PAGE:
Social Anxiety Disorder Case Study

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Diagnosis
The diagnosis of Social Anxiety Disorder (SAD), also known as Social Phobia, appears to be the best diagnosis given the client’s symptoms. The client, Diane, shows anxiety and fear of scrutiny through nervous episodes that she said exclusively occurs in social situations, which fits Criterion A for SAD in the DSM-5. The client reportedly fears acting in a way that will be negatively evaluated by other teenagers and adults (i.e. fear of looking stupid when ordering at a restaurant), which fulfills Criterion B for this disorder. The client avoids going places in fear of having to talk to people she is unfamiliar with, fitting Criterion D regarding avoiding social situations out of fear and anxiety. The client’s father has stated that
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CT is a type of psychological approach used as treatment for many different types of disorders such as anxiety or mood disorders. This approach focuses on the continuous assessment and self-monitoring of the individual, relaxation training, and cognitive restructuring. A specific CT plan that is well-known and widely used is proposed to be used on the client because this type of treatment will allow the client to work through her fears and anxieties. This was chosen over a biological approach such as an SSRI, because developed dependencies and high relapse rates are common in these. The proposed 7-step treatment plan would occur as follows: 1. Develop a model with client using her own thoughts, anxiety symptoms, attentional strategies, etc.; 2. Identify key safety behaviors and their adverse effects using role-playing with other patients. Have client interact in different social situations and have her try to figure out how to avoid using her safety behaviors; 3. Shifting focus of attention of client to an external social situation and have client self-monitor to see how she responds; 4. Show client video of her own safety behaviors and other times when she was socially anxious in order to show her how she actually looked; 5. Behavioral experiments where client has to learn how to deal with her feared social tasks; 6. Discussion about the…show more content…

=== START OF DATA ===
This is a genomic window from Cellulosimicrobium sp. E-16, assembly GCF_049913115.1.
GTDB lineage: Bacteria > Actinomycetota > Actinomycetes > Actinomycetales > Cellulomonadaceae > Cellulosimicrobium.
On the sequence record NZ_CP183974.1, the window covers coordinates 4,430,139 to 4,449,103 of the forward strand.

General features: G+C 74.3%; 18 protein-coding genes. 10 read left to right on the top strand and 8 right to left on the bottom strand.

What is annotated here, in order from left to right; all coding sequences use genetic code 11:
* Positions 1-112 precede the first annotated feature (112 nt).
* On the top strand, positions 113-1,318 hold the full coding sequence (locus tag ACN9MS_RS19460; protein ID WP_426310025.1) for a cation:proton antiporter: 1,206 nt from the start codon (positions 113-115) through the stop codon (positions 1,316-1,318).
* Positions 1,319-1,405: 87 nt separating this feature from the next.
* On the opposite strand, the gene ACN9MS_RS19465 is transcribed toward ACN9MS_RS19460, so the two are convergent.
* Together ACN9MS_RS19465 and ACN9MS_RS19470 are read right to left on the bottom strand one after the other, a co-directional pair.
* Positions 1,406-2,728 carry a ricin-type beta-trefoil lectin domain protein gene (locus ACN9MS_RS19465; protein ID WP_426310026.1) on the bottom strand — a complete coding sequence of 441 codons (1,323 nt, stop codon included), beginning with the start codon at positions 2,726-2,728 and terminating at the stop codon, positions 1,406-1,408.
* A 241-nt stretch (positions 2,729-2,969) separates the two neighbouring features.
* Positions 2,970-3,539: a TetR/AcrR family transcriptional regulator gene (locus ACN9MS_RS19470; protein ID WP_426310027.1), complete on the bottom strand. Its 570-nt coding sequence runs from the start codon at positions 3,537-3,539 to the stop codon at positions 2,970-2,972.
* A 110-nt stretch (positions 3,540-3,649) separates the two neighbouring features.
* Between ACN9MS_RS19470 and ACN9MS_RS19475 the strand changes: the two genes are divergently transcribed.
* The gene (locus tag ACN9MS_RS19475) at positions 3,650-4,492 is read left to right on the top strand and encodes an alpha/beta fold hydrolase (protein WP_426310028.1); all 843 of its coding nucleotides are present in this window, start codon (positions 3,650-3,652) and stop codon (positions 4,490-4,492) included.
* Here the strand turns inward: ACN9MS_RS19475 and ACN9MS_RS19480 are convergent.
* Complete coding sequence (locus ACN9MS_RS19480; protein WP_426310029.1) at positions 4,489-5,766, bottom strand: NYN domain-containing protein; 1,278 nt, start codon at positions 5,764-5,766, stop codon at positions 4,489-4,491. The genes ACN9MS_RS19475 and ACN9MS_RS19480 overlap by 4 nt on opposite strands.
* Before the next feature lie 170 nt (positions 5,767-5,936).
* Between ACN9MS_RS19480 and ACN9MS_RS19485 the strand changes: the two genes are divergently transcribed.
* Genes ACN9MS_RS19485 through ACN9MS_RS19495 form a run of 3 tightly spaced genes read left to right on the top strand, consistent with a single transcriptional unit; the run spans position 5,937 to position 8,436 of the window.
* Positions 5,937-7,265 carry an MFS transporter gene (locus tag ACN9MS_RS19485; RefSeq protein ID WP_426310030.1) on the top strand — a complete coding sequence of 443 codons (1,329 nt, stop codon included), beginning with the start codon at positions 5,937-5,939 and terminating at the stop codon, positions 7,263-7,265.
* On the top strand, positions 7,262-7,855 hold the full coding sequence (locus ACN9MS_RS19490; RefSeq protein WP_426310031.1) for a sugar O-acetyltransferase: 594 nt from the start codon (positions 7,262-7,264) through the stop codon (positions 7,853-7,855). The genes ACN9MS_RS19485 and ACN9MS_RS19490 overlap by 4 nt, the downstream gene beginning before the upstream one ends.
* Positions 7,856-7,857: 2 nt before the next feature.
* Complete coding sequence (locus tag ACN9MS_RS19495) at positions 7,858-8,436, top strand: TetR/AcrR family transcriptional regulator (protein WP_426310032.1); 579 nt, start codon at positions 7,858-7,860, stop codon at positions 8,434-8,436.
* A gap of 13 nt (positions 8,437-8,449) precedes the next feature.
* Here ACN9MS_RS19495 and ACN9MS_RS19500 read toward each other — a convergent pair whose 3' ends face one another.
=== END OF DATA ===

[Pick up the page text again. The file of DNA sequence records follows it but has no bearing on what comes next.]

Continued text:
One study from 2013 titled “Sudden Gains in Cognitive Therapy and Interpersonal Therapy for Social Anxiety Disorder” shows support that CT will be an effective treatment in Diane’s case. This experiment looked at the treatment effects of both CT and Interpersonal Therapy (IPT). Participants were randomly assigned CT, IPT, or control group. The sample consisted of 67 patients, evenly split up between CT and IPT treatments. Participants in the sample had a primary diagnosis of SAD and were between 18 and 65 years of age and had to attend at least 7 treatments to be counted in the study. Individuals were given assessments to complete immediately before and after treatment, as well as a 12-month follow up assessment. Assessments consisted of self-report questionnaires that helped to track progress of overcoming social phobias, including assessing social anxiety, avoidance, and physiological symptoms. The CT treatment was based off of the 7-step treatment listed in the above section of proposed treatment. The IPT treatment was based off of the standard manual written and developed by Lipsitz and Markowithz (1996). This study measured success in gains, which was defined as a computer-generated score dividing pre-treatment to post-treatment by standard error; a gain was required to be above 25% of the before-gain-calculation-score. The researchers in this study found that 22.4%

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